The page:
WHO IS RICH?: A NOVEL, BY MATTHEW KLAM
PUBLICATION: RANDOM HOUSE; JULY 4, 2017
About the book:
Every summer, a once-sort-of-famous cartoonist named Rich Fischer leaves his wife and two kids behind to teach a class at a weeklong arts conference in a charming New England beachside town. It’s a place where, every year, students—nature poets and driftwood sculptors, widowed seniors, teenagers away from home for the first time—show up to study with an esteemed faculty made up of prize-winning playwrights, actors, and historians; drunkards and perverts; members of the cultural elite; unknown nobodies, midlist somebodies, and legitimate stars—a place where drum circles happen on the beach at midnight, clothing optional.
One of the attendees this year is a forty-one-year-old painting student named Amy O’Donnell. Amy is a mother of three, unhappily married to a brutish Wall Street titan who runs a multibillion-dollar investment fund and commutes to work via helicopter. Rich and Amy met at the conference a year ago, shared a moment of passion, then spent the winter exchanging inappropriate texts and emails and counting the days until they could see each other again. Now they’re back.
Once more, Rich finds himself, in this seaside paradise, worrying about his family’s nights without him and trying not to think about his book, now out of print, or his future as an illustrator at a glossy magazine about to go under, or his back taxes, or the shameless shenanigans of his colleagues at this summer make-out festival, or his own very real desire for love and human contact. He can’t decide whether Amy is going to rescue or destroy him.
Who Is Rich? is a warped and exhilarating tale of love and lust, a study in midlife alienation, erotic pleasure, envy, and bitterness in the new gilded age that goes far beyond humor and satire to address deeper questions: of family, monogamy, the intoxicating beauty of children, and the challenging interdependence of two soulful, sensitive creatures in a confusing domestic alliance.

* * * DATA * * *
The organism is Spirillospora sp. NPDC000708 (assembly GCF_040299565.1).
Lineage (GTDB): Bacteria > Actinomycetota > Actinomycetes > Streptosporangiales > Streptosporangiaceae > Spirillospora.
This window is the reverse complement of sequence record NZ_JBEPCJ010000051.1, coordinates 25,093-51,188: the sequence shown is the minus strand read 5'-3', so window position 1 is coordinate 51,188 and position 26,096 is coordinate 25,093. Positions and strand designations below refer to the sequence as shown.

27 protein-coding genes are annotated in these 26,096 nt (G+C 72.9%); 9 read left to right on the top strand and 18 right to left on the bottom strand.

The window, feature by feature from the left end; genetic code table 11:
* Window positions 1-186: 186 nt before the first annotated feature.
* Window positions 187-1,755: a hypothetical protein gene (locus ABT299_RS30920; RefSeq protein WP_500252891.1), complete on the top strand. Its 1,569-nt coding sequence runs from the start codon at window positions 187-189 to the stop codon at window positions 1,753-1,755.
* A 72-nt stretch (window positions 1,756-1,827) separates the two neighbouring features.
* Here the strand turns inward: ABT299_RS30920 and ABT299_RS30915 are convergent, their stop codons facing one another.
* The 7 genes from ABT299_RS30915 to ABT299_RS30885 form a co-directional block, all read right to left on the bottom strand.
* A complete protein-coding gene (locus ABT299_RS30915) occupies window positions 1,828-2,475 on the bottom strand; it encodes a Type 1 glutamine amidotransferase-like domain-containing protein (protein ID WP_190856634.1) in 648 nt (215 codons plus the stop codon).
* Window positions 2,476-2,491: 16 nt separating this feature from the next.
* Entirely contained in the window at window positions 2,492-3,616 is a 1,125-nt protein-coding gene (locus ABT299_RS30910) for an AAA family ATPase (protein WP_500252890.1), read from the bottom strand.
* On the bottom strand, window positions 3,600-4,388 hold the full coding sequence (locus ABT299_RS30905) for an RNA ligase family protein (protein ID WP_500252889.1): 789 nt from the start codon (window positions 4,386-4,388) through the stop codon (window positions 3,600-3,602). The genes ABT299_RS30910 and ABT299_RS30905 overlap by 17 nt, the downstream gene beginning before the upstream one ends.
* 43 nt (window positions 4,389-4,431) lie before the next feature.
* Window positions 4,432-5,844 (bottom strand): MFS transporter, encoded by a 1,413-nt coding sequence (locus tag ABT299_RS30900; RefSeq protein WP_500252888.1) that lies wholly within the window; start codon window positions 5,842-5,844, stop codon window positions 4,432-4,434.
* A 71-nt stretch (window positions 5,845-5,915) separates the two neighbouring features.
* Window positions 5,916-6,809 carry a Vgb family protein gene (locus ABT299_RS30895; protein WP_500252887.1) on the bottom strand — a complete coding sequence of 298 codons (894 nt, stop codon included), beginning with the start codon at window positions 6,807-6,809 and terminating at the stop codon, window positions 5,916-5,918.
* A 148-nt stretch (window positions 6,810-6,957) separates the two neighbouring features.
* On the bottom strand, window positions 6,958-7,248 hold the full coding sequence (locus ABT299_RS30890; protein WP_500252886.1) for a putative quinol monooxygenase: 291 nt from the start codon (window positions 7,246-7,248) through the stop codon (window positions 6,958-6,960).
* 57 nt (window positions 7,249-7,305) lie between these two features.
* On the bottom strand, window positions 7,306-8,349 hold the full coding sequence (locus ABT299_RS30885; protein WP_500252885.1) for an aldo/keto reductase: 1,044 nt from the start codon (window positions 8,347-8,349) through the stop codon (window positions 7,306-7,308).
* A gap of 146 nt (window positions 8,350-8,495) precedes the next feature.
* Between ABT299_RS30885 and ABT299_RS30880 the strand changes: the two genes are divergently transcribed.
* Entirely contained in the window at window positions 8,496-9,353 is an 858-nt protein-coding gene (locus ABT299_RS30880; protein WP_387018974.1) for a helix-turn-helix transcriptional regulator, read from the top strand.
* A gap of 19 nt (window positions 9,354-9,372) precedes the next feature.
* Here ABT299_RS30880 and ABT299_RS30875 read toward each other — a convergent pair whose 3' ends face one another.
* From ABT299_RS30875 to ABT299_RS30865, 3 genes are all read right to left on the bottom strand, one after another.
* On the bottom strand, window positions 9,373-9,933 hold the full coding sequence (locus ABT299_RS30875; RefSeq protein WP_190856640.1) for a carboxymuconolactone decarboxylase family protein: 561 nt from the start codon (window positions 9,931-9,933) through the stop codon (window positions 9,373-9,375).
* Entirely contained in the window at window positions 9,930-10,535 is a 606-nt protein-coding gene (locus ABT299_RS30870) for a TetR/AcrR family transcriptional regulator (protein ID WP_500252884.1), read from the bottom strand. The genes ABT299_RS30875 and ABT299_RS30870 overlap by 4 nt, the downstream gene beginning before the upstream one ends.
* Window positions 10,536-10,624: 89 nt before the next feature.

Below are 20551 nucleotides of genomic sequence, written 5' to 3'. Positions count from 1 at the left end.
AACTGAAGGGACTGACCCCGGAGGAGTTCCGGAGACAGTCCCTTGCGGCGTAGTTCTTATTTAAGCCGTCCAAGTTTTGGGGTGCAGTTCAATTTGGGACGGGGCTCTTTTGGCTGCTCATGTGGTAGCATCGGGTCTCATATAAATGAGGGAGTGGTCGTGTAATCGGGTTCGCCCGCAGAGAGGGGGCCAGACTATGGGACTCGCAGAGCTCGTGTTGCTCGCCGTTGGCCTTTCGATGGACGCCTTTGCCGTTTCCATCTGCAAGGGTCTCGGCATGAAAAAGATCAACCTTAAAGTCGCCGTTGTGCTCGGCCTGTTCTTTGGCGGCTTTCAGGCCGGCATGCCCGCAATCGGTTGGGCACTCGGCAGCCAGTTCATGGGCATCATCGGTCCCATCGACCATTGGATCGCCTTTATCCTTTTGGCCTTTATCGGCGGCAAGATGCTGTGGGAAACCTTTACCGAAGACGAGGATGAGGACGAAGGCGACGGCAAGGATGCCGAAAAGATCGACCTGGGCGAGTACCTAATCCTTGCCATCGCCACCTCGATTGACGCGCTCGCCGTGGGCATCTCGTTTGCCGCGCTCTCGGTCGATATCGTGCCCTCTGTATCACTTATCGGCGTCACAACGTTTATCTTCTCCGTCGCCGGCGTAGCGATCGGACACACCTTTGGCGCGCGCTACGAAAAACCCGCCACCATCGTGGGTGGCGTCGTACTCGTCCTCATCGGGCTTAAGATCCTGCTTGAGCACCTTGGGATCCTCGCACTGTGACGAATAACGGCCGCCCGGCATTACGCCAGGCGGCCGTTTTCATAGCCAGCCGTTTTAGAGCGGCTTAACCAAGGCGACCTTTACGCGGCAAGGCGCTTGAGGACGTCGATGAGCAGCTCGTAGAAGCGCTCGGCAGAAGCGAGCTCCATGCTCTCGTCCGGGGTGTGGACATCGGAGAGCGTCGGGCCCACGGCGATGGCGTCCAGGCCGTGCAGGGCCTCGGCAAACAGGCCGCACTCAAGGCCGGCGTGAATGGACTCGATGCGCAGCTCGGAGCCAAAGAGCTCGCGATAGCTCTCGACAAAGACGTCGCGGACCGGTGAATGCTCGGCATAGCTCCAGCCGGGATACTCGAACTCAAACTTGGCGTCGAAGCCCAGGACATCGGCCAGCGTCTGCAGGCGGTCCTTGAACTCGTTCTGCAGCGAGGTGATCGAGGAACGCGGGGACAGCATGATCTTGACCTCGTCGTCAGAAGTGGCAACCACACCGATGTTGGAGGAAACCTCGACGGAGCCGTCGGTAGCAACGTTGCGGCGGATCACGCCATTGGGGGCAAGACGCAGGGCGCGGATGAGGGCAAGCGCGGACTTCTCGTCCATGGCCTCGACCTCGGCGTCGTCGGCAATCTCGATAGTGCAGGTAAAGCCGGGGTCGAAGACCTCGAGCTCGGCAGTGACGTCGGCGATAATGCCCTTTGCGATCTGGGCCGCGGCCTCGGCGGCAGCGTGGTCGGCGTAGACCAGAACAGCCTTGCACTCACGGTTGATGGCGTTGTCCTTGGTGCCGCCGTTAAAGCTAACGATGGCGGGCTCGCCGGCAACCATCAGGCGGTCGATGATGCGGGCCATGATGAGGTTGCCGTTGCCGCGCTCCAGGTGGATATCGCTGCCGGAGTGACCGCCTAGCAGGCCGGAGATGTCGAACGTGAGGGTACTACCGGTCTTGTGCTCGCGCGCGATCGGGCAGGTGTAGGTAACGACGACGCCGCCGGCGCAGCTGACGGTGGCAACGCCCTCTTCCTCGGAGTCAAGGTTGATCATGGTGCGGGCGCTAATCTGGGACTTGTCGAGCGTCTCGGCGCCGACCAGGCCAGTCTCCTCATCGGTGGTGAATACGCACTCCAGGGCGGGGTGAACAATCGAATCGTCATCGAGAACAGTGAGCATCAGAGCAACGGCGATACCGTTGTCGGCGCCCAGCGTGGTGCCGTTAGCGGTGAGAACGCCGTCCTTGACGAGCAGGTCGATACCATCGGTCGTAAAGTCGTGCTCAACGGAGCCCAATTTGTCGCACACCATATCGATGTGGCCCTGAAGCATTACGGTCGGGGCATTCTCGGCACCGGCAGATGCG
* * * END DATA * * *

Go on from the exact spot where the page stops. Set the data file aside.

I just finished reading Who is Rich? by Matthew Klam, and overall I really enjoyed this novel. It was not a normal, everyday read, but a complex glimpse into the life of a married, middle-aged Cartoonist named Rich. Rich and his wife Robin do not have a very warm and fuzzy marriage, they struggle financially, have two small children, and basically tolerate one another day to day. However, it’s time for his once a year art conference where he holds cartooning workshops in a small beach town. This also means that he will see Amy, a super rich, unhappy wife and mother whom he has been intimate with before, as well as, carrying on communication with over the past year.
This novel is told entirely from Rich’s point of view which I liked, but sometimes his thoughts or feelings wandered a bit too far away for me. Rich is obviously a very devoted father but is cynical about life in general. He struggles over his career not becoming what he had hoped, he feels slighted and beaten down by Robin (rightfully so), and appears completely confused about his ever-changing feelings, or lack thereof, for Amy. I love the honest exploration into Rich’s life and feelings about who he is, but there were also times it bordered on a pity-party. Money was a huge player in this novel, not only because he struggled with making and responsibly spending money, but also Amy’s enormous wealth as compared to his own. On one hand he wanted her to rescue him financially, but on the other hand, he refused any financial help and felt certain they could never really co-exist as a couple because of her wealth.
I was torn throughout the entire novel as to whether Rich and Amy had any genuine feelings for one another, but I’m inclined towards it just being an escape and a moment to connect with someone. Sex seemed to make them both happy then sad then happy then sad again. It was almost as if they each gave too much power to sexual acts, expecting miracles from it, but instead felt dirty and disappointed in themselves afterwards. My hopes are that by the end of the novel, Rich came to realize his own enormous because of his two children, but I’m not sure because there was still the joy-sucking wife of his that was consistently uncaring and bitter. Rich also seemed to struggle with other social relationships, frequently replacing conversation with sarcasm and rhetorical questions, but this also prevented him from really looking at himself and the choices that he has made.
Matthew Klam’s writing was beautiful, detailed, and honest. He truly provided a window into Rich’s soul and revealed so much about this man who so often doubted himself and others. I can’t say it left me feeling happy with my spirits lifted, but I appreciated the overall themes of his internal and external struggles. Rich is not a character that I will soon forget and I am rooting for him to enjoy a happier life!
*Thanks to First to Read and the publisher for providing this ARC in exchange for an honest review.